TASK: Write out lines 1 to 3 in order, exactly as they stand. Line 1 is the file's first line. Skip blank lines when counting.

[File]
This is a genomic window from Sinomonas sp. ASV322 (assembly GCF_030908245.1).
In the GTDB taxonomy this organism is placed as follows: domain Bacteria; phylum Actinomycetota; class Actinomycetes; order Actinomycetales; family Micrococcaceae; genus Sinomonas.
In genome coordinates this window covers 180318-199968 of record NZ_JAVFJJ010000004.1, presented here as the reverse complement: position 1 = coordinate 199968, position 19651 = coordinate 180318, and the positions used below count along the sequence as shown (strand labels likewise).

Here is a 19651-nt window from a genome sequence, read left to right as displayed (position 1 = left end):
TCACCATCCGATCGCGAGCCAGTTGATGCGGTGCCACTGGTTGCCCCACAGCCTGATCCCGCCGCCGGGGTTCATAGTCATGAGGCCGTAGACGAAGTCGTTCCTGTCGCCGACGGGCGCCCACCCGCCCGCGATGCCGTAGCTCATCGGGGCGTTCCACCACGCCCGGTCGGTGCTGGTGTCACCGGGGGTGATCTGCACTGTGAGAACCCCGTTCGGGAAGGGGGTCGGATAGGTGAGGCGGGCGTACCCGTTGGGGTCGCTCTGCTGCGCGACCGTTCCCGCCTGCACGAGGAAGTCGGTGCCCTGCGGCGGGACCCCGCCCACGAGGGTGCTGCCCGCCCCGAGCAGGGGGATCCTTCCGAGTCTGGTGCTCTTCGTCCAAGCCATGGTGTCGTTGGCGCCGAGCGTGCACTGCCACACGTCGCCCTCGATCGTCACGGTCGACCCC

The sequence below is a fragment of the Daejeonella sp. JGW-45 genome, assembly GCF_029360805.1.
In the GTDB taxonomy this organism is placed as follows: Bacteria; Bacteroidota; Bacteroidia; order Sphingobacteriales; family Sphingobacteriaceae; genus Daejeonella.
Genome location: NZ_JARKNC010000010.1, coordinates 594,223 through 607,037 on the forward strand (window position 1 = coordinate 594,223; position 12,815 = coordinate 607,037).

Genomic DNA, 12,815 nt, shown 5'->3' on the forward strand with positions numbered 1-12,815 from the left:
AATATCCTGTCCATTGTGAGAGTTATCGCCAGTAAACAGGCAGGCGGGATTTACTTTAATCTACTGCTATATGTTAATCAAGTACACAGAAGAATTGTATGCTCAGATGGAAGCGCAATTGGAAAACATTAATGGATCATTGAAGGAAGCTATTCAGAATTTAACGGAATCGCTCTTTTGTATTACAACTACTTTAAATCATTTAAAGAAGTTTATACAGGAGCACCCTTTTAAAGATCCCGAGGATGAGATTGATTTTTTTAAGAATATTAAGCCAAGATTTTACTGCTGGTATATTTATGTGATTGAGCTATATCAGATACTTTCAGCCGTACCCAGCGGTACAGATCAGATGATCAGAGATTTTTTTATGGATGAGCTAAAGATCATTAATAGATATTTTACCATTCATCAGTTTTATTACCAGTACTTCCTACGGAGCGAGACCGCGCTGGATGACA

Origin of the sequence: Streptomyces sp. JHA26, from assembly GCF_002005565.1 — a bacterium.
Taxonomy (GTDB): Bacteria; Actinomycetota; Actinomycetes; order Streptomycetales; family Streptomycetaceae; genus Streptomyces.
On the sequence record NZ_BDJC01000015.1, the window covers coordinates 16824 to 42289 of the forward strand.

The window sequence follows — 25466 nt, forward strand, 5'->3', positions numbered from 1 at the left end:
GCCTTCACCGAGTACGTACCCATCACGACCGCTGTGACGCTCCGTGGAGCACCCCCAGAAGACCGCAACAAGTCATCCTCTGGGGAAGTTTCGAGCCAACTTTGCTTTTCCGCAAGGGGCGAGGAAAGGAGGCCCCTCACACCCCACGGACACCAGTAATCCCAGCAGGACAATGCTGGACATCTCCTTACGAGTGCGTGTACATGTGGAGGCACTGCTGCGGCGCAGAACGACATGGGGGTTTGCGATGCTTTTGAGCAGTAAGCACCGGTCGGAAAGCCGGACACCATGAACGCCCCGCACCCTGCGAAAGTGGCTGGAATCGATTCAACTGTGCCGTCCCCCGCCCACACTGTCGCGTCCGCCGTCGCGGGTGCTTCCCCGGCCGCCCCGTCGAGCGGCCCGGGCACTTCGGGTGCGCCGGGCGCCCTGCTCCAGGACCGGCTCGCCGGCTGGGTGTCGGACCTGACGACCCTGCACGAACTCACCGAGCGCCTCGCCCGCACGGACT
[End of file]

This is a genomic window from Sinomonas sp. ASV322 (assembly GCF_030908245.1).
In the GTDB taxonomy this organism is placed as follows: domain Bacteria; phylum Actinomycetota; class Actinomycetes; order Actinomycetales; family Micrococcaceae; genus Sinomonas.
In genome coordinates this window covers 180318-199968 of record NZ_JAVFJJ010000004.1, presented here as the reverse complement: position 1 = coordinate 199968, position 19651 = coordinate 180318, and the positions used below count along the sequence as shown (strand labels likewise).